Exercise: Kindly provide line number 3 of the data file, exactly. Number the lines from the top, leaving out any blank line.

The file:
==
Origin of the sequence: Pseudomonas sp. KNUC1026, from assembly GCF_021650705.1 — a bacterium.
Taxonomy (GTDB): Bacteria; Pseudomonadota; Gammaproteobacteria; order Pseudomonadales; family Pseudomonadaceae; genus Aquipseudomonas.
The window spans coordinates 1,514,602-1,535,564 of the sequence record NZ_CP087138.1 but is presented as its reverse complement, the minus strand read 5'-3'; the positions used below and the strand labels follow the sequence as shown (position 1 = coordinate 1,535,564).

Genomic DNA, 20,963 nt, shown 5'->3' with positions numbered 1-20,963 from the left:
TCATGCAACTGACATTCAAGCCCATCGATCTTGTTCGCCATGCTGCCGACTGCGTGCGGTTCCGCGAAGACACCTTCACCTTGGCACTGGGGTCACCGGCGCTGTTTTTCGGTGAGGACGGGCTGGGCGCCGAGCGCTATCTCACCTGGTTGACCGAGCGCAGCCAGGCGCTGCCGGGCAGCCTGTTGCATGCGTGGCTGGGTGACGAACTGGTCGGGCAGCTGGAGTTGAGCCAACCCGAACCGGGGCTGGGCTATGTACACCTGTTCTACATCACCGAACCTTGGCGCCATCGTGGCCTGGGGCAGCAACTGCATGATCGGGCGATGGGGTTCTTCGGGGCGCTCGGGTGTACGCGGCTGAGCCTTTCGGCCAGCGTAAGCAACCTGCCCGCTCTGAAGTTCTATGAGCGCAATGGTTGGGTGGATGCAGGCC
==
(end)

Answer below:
The window spans coordinates 1,514,602-1,535,564 of the sequence record NZ_CP087138.1 but is presented as its reverse complement, the minus strand read 5'-3'; the positions used below and the strand labels follow the sequence as shown (position 1 = coordinate 1,535,564).